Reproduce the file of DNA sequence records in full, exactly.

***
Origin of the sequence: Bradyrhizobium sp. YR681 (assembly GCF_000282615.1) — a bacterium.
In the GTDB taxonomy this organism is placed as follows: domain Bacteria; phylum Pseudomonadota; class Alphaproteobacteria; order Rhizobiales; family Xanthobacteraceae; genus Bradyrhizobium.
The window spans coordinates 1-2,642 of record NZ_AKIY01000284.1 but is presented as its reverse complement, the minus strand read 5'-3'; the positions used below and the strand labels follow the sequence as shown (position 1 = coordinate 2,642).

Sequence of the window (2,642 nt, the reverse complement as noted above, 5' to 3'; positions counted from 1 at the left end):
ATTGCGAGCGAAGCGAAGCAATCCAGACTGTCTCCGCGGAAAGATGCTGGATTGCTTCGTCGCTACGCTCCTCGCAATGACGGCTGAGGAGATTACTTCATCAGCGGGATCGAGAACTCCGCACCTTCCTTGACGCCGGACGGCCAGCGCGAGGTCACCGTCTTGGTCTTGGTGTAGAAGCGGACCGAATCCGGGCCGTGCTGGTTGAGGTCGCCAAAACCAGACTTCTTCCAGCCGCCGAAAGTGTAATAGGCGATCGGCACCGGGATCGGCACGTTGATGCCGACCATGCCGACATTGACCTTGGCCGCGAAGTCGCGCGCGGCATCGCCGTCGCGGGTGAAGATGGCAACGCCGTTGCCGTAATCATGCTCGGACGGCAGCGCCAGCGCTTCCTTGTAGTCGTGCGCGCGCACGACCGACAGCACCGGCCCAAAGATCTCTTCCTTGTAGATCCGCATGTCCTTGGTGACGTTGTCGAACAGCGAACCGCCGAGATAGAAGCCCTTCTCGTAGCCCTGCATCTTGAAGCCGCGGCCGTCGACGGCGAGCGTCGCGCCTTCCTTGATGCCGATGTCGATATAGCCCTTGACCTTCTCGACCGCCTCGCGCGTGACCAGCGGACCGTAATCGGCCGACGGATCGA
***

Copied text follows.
Origin of the sequence: Bradyrhizobium sp. YR681 (assembly GCF_000282615.1) — a bacterium.
In the GTDB taxonomy this organism is placed as follows: domain Bacteria; phylum Pseudomonadota; class Alphaproteobacteria; order Rhizobiales; family Xanthobacteraceae; genus Bradyrhizobium.
The window spans coordinates 1-2,642 of record NZ_AKIY01000284.1 but is presented as its reverse complement, the minus strand read 5'-3'; the positions used below and the strand labels follow the sequence as shown (position 1 = coordinate 2,642).

Sequence of the window (2,642 nt, the reverse complement as noted above, 5' to 3'; positions counted from 1 at the left end):
ATTGCGAGCGAAGCGAAGCAATCCAGACTGTCTCCGCGGAAAGATGCTGGATTGCTTCGTCGCTACGCTCCTCGCAATGACGGCTGAGGAGATTACTTCATCAGCGGGATCGAGAACTCCGCACCTTCCTTGACGCCGGACGGCCAGCGCGAGGTCACCGTCTTGGTCTTGGTGTAGAAGCGGACCGAATCCGGGCCGTGCTGGTTGAGGTCGCCAAAACCAGACTTCTTCCAGCCGCCGAAAGTGTAATAGGCGATCGGCACCGGGATCGGCACGTTGATGCCGACCATGCCGACATTGACCTTGGCCGCGAAGTCGCGCGCGGCATCGCCGTCGCGGGTGAAGATGGCAACGCCGTTGCCGTAATCATGCTCGGACGGCAGCGCCAGCGCTTCCTTGTAGTCGTGCGCGCGCACGACCGACAGCACCGGCCCAAAGATCTCTTCCTTGTAGATCCGCATGTCCTTGGTGACGTTGTCGAACAGCGAACCGCCGAGATAGAAGCCCTTCTCGTAGCCCTGCATCTTGAAGCCGCGGCCGTCGACGGCGAGCGTCGCGCCTTCCTTGATGCCGATGTCGATATAGCCCTTGACCTTCTCGACCGCCTCGCGCGTGACCAGCGGACCGTAATCGGCCGACGGATCGA